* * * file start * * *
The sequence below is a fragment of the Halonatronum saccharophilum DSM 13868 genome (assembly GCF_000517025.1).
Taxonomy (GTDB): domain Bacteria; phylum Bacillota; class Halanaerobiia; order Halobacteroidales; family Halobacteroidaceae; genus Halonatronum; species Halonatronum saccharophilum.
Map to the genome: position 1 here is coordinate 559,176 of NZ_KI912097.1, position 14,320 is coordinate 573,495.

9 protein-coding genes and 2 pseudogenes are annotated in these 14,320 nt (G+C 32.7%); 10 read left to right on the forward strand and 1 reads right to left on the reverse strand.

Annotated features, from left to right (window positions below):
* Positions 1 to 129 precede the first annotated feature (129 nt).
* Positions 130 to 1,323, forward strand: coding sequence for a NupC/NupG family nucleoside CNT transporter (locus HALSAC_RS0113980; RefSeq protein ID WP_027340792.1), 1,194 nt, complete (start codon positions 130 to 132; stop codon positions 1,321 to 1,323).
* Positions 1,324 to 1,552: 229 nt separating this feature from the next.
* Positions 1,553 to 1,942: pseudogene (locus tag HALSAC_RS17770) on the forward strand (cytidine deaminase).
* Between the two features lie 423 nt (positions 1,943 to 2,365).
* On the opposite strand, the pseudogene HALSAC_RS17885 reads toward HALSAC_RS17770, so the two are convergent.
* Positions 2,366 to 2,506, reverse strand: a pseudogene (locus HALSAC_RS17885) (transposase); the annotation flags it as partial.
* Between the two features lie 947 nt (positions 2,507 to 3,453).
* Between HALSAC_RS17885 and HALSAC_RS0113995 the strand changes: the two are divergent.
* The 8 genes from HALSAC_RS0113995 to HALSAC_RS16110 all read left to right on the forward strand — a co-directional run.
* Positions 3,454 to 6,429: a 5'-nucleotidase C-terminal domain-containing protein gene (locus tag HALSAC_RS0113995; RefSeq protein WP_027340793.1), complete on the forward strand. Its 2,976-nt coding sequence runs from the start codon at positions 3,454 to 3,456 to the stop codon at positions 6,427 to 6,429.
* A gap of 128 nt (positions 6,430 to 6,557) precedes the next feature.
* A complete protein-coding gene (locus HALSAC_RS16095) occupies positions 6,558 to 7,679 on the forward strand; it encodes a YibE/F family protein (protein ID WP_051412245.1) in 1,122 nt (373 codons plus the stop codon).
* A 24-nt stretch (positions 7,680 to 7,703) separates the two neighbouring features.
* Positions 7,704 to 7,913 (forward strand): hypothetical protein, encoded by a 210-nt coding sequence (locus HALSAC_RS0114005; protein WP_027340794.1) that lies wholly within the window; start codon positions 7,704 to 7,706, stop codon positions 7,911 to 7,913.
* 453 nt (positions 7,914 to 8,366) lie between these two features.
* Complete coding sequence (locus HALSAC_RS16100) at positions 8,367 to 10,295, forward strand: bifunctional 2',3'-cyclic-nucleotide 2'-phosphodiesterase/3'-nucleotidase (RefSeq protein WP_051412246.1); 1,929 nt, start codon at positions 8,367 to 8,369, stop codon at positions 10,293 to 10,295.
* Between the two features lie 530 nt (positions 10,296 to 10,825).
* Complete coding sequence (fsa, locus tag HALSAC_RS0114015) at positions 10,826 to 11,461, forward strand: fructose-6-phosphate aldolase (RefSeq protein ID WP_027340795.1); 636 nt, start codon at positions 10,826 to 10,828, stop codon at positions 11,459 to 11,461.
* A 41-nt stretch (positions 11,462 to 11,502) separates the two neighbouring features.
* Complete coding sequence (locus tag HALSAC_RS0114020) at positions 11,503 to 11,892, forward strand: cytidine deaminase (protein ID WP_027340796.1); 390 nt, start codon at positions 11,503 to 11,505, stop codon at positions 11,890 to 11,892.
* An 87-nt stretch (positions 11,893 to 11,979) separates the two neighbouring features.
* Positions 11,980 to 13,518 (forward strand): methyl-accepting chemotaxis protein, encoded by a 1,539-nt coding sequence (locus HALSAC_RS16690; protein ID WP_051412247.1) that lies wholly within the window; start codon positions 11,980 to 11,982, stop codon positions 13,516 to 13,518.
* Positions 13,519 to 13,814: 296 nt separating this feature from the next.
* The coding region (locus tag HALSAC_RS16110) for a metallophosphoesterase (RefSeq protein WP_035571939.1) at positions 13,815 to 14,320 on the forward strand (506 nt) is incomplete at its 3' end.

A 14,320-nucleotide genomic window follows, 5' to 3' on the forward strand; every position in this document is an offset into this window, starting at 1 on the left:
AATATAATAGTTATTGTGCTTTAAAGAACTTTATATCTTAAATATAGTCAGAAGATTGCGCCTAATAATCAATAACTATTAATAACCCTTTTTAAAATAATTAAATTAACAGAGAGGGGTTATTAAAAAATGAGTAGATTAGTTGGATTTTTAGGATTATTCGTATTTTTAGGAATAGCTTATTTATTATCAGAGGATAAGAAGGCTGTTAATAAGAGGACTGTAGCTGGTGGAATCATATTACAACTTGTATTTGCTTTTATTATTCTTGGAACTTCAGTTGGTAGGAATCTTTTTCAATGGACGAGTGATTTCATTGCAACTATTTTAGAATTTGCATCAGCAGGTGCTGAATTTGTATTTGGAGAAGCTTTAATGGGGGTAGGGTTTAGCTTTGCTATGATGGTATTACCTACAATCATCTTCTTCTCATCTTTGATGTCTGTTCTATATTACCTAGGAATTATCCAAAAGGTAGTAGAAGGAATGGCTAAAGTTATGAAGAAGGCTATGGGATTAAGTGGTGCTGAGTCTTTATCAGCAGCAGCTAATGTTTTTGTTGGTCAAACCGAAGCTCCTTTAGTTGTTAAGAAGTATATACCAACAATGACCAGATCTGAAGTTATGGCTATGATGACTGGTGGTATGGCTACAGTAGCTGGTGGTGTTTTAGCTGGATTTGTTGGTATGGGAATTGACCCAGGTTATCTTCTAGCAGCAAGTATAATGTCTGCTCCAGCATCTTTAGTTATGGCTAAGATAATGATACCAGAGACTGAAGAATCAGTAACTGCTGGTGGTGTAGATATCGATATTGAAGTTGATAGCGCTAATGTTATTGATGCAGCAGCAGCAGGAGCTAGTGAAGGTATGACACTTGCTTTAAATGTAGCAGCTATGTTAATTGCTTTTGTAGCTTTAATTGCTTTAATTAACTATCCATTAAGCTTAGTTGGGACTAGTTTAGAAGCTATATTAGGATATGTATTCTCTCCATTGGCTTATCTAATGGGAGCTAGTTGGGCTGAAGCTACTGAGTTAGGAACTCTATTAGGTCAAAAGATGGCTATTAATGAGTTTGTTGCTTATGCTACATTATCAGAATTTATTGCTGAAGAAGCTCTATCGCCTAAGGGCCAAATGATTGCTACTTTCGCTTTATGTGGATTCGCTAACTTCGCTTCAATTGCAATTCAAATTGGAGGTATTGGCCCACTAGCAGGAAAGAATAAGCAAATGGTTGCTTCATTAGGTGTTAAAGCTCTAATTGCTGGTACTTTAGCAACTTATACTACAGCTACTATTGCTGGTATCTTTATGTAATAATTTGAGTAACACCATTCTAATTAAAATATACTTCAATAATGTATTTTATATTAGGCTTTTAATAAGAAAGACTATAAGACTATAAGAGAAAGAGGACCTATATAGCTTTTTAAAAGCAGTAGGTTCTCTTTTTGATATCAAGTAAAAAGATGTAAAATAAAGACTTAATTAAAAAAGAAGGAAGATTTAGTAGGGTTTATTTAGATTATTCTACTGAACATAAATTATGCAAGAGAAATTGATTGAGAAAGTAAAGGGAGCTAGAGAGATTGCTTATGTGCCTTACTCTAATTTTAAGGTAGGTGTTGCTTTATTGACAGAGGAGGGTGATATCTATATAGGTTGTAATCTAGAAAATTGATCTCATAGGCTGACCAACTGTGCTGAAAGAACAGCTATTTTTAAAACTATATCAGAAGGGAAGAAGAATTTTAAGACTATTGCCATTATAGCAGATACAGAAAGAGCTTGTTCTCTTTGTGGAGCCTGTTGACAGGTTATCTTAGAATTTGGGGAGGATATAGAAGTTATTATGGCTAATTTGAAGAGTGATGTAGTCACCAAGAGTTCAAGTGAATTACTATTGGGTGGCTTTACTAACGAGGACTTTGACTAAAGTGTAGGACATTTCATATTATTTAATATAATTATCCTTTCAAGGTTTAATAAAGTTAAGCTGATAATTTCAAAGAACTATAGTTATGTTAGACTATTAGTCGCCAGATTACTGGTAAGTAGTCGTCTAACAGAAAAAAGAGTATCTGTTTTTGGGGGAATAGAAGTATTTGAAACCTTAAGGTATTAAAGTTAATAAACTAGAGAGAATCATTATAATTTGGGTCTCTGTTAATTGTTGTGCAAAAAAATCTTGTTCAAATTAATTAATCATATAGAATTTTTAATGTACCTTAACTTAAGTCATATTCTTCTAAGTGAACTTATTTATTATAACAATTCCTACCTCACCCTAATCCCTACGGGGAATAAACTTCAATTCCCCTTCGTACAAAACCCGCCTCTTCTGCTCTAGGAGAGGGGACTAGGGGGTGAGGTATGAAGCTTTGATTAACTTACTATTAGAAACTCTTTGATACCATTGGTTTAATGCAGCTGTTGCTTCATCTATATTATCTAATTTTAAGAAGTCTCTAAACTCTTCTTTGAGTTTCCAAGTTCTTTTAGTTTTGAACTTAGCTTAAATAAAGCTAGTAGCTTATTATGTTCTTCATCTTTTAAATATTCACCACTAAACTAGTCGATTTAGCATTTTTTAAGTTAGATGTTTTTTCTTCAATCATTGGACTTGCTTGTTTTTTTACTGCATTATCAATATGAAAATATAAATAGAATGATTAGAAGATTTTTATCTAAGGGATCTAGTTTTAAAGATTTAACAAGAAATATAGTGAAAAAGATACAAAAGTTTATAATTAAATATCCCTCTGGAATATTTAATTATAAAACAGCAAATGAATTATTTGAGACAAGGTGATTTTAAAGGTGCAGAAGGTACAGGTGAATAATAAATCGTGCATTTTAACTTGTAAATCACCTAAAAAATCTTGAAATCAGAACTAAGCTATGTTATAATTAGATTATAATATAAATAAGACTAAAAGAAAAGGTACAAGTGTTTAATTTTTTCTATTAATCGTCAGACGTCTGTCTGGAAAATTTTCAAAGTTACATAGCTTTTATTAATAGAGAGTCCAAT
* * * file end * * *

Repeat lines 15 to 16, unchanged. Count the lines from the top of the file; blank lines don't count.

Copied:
* The 8 genes from HALSAC_RS0113995 to HALSAC_RS16110 all read left to right on the forward strand — a co-directional run.
* Positions 3,454 to 6,429: a 5'-nucleotidase C-terminal domain-containing protein gene (locus tag HALSAC_RS0113995; RefSeq protein WP_027340793.1), complete on the forward strand. Its 2,976-nt coding sequence runs from the start codon at positions 3,454 to 3,456 to the stop codon at positions 6,427 to 6,429.